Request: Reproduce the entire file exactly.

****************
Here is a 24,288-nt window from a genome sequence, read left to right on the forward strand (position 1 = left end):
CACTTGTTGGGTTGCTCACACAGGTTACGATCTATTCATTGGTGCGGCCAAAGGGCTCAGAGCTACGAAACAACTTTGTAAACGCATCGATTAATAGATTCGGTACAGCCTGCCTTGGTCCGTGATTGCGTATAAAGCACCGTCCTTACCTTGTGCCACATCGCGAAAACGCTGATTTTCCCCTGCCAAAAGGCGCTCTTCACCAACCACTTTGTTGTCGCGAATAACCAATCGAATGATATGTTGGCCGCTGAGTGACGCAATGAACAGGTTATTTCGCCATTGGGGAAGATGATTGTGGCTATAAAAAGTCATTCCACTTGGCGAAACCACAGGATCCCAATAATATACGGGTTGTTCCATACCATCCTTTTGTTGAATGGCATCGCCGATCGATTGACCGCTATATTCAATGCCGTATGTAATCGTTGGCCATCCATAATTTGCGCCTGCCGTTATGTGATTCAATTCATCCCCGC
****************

Here is a 24,288-nt window from a genome sequence, read left to right on the forward strand (position 1 = left end):
CACTTGTTGGGTTGCTCACACAGGTTACGATCTATTCATTGGTGCGGCCAAAGGGCTCAGAGCTACGAAACAACTTTGTAAACGCATCGATTAATAGATTCGGTACAGCCTGCCTTGGTCCGTGATTGCGTATAAAGCACCGTCCTTACCTTGTGCCACATCGCGAAAACGCTGATTTTCCCCTGCCAAAAGGCGCTCTTCACCAACCACTTTGTTGTCGCGAATAACCAATCGAATGATATGTTGGCCGCTGAGTGACGCAATGAACAGGTTATTTCGCCATTGGGGAAGATGATTGTGGCTATAAAAAGTCATTCCACTTGGCGAAACCACAGGATCCCAATAATATACGGGTTGTTCCATACCATCCTTTTGTTGAATGGCATCGCCGATCGATTGACCGCTATATTCAATGCCGTATGTAATCGTTGGCCATCCATAATTTGCGCCTGCCGTTATGTGATTCAATTCATCCCCGC